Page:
August 14, 2018  

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Civil Rights Pioneer Clyde Kennard to be Awarded Posthumous Honorary Doctorate from USM

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Clyde Kennard

Civil Rights Pioneer Clyde Kennard will be awarded a posthumous Doctor of Humane Letters, honoris causa, during a University of Southern Mississippi (USM) Spring 2018 Commencement ceremony.

“This will be an important day for The University of Southern Mississippi as we award Mr. Kennard, albeit posthumously, with a degree representing the education he sought and so rightfully deserved,” said University President Rodney D. Bennett. “As President of the University, and especially as its first African-American president, I am honored to be part of our institution’s progress in moving toward this outcome.”

Born June 12, 1927, in Hattiesburg, Miss., Kennard was a catalyst in the quest to desegregate higher education in Mississippi. From 1955 to 1959, Kennard made several attempts to enroll at Mississippi Southern College, now The University of Southern Mississippi, but he was denied entry by college, local and state officials.

Although his efforts were obstructed, Kennard persisted until he was falsely accused of multiple crimes and ultimately sentenced to seven years at Parchman Farm, now the Mississippi State Penitentiary. While there, he was diagnosed with cancer but was denied proper medical treatment until he was critically ill. He was released on parole in January 1963 and died on July 4, 1963, at the age of 36.

On March 30, 2006, Kennard was declared innocent after subsequent investigations showed that he had been framed.

To atone for its role in this injustice, in 1993, USM renamed the student services building on its Hattiesburg campus Kennard-Washington Hall in honor of Kennard and Dr. Walter Washington, the first African-American student to receive a doctoral degree from the institution.

In 2014, USM formally established the Kennard Scholars Program, which helps eligible students become and remain successful scholars and eventually future graduates of the University. Offering a variety of resources, which include a mentor program, academic enrichment, and civic engagement activities, more than 40 students have benefitted from this program since its inception.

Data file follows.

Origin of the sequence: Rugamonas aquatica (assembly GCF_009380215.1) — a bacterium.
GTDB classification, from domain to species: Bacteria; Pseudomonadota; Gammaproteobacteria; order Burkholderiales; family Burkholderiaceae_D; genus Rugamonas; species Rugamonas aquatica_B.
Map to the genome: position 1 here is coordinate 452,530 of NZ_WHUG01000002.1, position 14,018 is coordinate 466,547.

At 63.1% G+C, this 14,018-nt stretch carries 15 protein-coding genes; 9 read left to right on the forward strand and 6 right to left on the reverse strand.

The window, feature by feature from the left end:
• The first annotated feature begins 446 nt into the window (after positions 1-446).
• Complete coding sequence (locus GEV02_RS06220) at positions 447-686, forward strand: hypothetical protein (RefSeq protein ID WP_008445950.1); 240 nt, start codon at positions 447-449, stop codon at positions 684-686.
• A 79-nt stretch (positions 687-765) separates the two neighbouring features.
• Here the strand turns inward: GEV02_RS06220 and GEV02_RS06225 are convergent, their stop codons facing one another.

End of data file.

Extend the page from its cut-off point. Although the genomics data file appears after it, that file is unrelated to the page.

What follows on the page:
“Bestowing the honorary doctorate upon Mr. Clyde Kennard demonstrates the importance of his efforts to achieve a quality education at The University of Southern Mississippi,” said Dr. Eddie Holloway, Dean of Students. “It further indicates the honor and respect that our institution now has for him, and we thank him for his heartfelt sacrifice.”

On February 2, 2018, a historical marker was installed in the heart of USM’s Hattiesburg campus to memorialize Kennard’s story. As the 26th marker of the Mississippi Freedom Trail, this landmark commemorates Kennard as one of the people in Mississippi who played a pivotal role in the American Civil Rights Movement.

“The University of Southern Mississippi has taken a number of steps to be an example of diversity and inclusion, and more than 60 years later, we are home to a diverse student body representing 72 countries, all 50 states, and every county in Mississippi,” said President Bennett. “Presenting this degree during the University’s most significant event serves as a reminder to all of Mr. Kennard’s legacy and the ideals he fought to achieve.”

USM’s Spring 2018 Commencement exercises will be held Friday, May 11, at 9 a.m. and 3 p.m., in Bernard Reed Green Coliseum on the Hattiesburg campus, and on Saturday, May 12, at 10 a.m., at the Mississippi Coast Coliseum in Biloxi.